This course is a graduate seminar focusing on the history of biology in art and design. It traces biocentrism – a
biology-based philosophy of the oneness of art and science – from the late nineteenth century to the present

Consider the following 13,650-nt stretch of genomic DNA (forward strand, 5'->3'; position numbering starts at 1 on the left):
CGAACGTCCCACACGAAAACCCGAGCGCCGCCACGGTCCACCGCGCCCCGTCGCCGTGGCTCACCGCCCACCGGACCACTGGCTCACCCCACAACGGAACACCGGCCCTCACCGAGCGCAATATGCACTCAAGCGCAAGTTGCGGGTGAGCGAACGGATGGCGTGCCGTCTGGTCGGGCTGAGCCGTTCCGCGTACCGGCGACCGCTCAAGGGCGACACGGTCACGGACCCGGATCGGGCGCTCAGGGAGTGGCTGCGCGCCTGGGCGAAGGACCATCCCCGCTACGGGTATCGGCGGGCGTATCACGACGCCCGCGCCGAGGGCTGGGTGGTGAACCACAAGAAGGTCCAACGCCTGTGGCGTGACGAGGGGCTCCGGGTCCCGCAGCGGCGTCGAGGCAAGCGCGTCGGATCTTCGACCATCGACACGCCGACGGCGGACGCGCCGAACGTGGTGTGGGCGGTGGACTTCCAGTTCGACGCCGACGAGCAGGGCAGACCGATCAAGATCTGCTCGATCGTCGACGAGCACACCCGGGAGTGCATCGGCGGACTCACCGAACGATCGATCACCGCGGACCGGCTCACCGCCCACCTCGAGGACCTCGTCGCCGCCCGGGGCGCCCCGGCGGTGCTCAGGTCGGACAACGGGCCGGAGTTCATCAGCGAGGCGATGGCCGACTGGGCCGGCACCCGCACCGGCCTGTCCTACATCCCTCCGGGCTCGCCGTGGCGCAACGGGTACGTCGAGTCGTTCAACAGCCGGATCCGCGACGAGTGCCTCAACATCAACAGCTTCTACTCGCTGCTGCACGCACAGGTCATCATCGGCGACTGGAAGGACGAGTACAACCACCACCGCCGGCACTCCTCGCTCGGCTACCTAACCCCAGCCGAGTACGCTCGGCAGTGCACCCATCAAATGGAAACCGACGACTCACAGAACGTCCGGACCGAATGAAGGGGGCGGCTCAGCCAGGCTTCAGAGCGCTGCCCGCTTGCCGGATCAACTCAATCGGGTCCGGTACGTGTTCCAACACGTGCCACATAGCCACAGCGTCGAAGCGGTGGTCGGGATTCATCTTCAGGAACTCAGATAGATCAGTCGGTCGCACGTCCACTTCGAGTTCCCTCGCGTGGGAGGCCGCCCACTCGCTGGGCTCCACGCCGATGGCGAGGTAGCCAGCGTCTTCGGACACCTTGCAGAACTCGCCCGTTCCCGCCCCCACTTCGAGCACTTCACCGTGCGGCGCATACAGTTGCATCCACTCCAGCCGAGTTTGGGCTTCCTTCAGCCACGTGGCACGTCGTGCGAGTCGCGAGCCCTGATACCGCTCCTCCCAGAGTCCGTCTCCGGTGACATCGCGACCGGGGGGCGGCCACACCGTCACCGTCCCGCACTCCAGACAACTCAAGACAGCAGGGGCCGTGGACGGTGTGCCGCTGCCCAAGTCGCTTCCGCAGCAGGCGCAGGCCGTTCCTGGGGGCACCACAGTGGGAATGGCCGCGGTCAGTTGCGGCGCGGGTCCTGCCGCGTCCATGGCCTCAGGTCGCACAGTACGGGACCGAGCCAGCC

within the greater world of art. It focuses on the work of nineteenth-century naturalists Ernst Haeckel and Raoul Francé, twentieth-century Bauhauslers Walter Gropius, Ludwig Mies van der Rohe, and Lászlo Moholy-Nagy, mid twentieth-century cybernetic thinkers and designers Roy Ascott, Gordon Pask, and Cedric Price, and contemporary bioartists and architects designing with synthetic biology. The class brings to the fore the lesser known pedagogy of biofunctionalism within the Bauhaus, comparing it to New Objectivity Bauhaus functionalism. Readings trace the diasporic spread of this Bauhaus biofunctionalism across the United States in the twentieth century onto an international stage in order to locate its transformed presence in contemporary bioart and bioarchitecture, both of which use living material as a “medium.” The course covers architectural modernism, General Systems Theory, cybernetics, mid-century utopian biotopic architecture, genetics within art and design, and contemporary bioart and bioarchitecture.